John Strange was born in Neenah, Wisconsin, on September 17, 1911. He was educated in the public school system through the eighth grade, after which he enrolled in St. John’s Military Academy in Delafield, Wisconsin, for his high school education. In 1932, he graduated from Lawrence College, Appleton, Wisconsin, Phi Beta Kappa and summa cum laude with a bachelor of arts degree. During high school and college, he was an enthusiastic athlete and became a top-ranked varsity tennis player.
In 1932, Mr. Strange joined The Institute of Paper Chemistry. In his early years at the Institute, he served in leadership positions with two governmental agencies. During the National Recovery Administration, he served as secretary of the Central Grading Committee. During World War II, he served as chief of the War Products Development Section of the War Production Board. Mr. Strange was secretary, treasurer, and vice president of the Institute and became president in 1955.
Through a remarkable forty years of service at the Institute, Mr. Strange helped guide the educational and research contributions of the institution. As third president of The Institute of Paper Chemistry, Mr. Strange led the institution during a period of enormous change in the paper industry and higher education. He was instrumental in strengthening the Institute both academically and financially. He inspired others to take on the challenges of increasing the breadth and depth of the lnstitute’s research at a time of rapid and scientific technological change and increasing economic and social complexity. His annual presentations at the lnstitute’s Executive’s Conference, regarded as one of the industry’s most prestigious events, were eagerly awaited as learned dissertations on the role of education in addressing the industry’s scientific and technological needs, the economics of paper manufacturing, and emerging trends in industry-related research.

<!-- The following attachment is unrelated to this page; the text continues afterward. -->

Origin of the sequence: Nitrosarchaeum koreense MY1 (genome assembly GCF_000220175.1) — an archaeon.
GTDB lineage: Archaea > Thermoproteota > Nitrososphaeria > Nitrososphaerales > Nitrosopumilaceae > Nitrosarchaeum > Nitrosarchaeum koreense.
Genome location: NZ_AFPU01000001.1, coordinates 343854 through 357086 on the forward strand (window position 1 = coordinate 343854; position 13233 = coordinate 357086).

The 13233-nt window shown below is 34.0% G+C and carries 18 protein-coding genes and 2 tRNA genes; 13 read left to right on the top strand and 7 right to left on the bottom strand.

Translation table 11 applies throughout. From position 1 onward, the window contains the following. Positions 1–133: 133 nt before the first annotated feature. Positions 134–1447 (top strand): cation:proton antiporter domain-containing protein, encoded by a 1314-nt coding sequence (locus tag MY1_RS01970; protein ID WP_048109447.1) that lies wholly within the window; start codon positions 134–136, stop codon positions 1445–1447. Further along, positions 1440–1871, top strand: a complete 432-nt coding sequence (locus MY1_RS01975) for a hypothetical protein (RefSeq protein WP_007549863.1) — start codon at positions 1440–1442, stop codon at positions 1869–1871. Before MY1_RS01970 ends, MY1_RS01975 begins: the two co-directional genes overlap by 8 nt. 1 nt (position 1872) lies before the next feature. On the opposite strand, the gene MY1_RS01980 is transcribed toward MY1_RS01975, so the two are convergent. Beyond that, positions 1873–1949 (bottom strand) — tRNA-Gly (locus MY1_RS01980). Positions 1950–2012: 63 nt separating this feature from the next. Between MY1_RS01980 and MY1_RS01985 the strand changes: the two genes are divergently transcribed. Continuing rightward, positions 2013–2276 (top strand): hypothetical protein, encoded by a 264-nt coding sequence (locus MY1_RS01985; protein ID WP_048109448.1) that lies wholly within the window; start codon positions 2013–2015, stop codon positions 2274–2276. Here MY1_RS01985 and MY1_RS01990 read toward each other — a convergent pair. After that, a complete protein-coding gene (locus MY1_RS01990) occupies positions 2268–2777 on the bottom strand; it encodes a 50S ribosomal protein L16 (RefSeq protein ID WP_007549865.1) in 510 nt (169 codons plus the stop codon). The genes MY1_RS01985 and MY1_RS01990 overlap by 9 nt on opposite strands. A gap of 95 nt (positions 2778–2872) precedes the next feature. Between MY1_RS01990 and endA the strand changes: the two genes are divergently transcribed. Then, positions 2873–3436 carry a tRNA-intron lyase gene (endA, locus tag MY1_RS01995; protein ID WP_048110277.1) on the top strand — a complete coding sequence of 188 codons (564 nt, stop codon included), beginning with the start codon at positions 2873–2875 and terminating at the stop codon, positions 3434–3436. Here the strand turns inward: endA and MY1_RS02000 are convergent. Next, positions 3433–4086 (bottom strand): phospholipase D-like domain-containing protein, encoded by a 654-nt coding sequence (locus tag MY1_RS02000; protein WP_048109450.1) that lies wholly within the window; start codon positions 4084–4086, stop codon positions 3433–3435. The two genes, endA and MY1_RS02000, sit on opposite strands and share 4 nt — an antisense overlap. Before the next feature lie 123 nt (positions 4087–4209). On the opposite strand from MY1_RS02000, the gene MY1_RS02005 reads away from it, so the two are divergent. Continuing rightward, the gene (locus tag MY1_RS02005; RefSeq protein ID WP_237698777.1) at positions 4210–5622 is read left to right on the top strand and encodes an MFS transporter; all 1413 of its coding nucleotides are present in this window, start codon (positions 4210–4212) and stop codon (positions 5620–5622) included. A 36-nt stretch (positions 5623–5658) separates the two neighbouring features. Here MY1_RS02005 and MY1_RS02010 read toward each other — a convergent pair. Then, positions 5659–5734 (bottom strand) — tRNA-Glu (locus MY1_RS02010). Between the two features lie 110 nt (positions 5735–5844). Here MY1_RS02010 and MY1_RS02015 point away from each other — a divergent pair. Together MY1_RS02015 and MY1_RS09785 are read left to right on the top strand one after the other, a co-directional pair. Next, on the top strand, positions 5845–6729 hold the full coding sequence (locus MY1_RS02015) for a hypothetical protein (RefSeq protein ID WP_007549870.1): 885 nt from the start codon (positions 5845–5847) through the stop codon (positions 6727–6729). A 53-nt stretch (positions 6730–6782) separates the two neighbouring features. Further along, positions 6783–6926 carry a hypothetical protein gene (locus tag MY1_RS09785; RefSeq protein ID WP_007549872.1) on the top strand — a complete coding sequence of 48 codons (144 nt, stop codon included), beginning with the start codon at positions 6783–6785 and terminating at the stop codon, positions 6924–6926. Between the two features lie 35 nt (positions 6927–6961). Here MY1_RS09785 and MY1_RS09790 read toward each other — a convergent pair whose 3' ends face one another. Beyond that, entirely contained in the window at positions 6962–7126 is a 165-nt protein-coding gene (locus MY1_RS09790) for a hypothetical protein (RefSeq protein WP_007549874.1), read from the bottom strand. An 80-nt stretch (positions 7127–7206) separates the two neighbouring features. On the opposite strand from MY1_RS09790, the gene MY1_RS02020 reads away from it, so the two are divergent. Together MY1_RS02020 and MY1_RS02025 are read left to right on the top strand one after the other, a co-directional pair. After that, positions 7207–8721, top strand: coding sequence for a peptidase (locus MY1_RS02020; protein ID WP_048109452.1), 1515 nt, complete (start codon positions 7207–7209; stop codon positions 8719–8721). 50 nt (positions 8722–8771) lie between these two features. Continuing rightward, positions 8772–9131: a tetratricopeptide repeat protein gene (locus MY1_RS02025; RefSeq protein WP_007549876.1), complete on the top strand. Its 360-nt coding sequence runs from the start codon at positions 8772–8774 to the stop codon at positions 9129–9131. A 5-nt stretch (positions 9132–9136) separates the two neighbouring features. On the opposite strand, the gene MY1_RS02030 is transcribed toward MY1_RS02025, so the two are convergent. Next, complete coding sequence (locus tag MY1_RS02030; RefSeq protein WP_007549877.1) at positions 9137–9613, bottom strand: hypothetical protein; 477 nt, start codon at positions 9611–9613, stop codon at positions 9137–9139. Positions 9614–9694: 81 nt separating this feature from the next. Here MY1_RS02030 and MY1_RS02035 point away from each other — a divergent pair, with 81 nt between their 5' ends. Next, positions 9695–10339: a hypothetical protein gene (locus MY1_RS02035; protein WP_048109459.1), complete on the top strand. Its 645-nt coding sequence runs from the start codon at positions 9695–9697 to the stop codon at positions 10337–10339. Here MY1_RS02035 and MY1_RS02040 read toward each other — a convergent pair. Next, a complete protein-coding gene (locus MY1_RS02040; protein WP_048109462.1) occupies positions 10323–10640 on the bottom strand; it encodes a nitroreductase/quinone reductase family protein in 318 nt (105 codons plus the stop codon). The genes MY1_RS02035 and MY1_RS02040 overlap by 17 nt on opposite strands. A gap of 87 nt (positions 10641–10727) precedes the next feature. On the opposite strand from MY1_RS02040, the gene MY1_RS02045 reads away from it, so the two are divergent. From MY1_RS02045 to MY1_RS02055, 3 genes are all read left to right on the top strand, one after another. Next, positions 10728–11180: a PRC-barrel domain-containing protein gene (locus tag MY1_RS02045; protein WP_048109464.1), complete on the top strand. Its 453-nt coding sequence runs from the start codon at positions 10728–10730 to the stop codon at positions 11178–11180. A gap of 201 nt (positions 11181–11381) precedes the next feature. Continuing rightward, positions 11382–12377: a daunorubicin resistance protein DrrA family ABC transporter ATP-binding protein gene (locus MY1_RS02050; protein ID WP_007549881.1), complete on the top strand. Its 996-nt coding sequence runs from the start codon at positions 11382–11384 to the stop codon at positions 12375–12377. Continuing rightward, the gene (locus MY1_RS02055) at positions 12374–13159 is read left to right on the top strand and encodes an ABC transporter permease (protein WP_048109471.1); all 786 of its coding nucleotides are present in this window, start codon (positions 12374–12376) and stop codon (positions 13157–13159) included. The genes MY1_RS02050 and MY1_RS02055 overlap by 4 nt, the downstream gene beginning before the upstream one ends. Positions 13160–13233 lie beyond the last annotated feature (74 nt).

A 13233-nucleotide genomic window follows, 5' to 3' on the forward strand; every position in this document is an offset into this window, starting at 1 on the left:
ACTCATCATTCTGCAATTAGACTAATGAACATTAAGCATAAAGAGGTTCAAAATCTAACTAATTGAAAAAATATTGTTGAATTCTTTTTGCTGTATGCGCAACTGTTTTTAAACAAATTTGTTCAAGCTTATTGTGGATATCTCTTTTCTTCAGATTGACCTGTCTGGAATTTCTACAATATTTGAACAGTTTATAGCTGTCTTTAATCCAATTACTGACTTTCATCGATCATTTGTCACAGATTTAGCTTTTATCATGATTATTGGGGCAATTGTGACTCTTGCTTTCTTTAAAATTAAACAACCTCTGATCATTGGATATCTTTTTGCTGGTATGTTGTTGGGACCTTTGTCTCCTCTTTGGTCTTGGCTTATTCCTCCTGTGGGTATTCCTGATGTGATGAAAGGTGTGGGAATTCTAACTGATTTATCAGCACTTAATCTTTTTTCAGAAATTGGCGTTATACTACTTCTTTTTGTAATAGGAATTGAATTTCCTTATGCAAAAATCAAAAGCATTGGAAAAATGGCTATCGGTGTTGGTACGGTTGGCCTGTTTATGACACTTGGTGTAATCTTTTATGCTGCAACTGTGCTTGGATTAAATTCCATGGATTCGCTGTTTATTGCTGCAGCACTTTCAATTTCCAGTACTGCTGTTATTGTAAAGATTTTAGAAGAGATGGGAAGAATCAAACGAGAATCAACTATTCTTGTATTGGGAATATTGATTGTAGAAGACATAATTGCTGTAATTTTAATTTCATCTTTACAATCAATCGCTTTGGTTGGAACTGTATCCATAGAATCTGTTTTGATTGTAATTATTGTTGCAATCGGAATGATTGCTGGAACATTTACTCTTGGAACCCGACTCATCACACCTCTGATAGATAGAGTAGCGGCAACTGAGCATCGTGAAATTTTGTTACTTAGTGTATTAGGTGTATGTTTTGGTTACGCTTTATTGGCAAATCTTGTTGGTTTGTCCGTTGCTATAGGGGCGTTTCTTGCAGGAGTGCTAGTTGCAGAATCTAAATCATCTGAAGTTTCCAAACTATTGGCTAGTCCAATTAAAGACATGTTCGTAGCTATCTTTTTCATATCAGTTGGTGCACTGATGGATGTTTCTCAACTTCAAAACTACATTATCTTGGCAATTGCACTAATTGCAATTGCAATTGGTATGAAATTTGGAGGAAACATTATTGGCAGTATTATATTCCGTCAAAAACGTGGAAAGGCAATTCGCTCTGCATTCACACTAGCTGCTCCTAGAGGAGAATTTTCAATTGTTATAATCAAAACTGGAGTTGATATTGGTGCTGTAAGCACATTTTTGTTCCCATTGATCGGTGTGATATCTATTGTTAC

Through graduate education and innovative research, the Institute, under Mr. Strange’s leadership, helped set major directions for the paper industry, providing many of the resources the industry needed to address changing technologies and market forces. It was Mr. Strange and his colleagues who early on pushed for stream surveys and pollution analysis, anticipating the role environmental issues would play in the industry’s future.
Under his leadership, the Institute spearheaded technological developments in many areas, including chemical marking, coatings, and the strength of paperboard. Mr. Strange played a major role in drafting key industry guidelines. The Institute was a leader in expanding the use of nonfibrous additives to facilitate paper production. Nearly all of the original adaptive work on soybean protein was done by the Institute.
During his tenure, the Institute supplied many of the professional technical personnel who were critical to the research and development successes of the industry, as well as a high percentage of CEOs and higher management. The Institute itself, under his leadership, was responsible for groundbreaking advances in many sectors that contributed directly to the prosperity of the paper industry.
In addition to membership on various committees and groups in the pulp and paper industry, Mr. Strange was a member and secretary of the Sulfite Pulp Manufacturer’s Research League. He was also a long-time member of the Fourdrinier Kraft Board Institute, Inc., having joined when it was founded in 1944.
He has served as a director for Cutler-Hammer, lnc.; First National Bank of Appleton; Fox Valley Corporation; Outagamie Corporation; George Banta Company, Inc.; and the Green Bay Packers. He was director and president of The Green Bay & Mississippi Canal Company.
Mr. Strange’s public service activities included serving as a trustee for Lawrence University (for over 50 years) and Wayland Academy. He was a member and president of the Appleton School Board and participated in committees and served on boards of the YMCA; Boy Scouts of America; and Appleton Medical Center.
He received two honorary doctor of science degrees, one from Lawrence University and one from Ripon College. He was also awarded an honorary doctor of laws degree from Beloit College.
Mr. Strange died at home in Appleton, Wisconsin, on August 30, 1992. He and his wife, Mary, raised three children. She continues to reside in Appleton.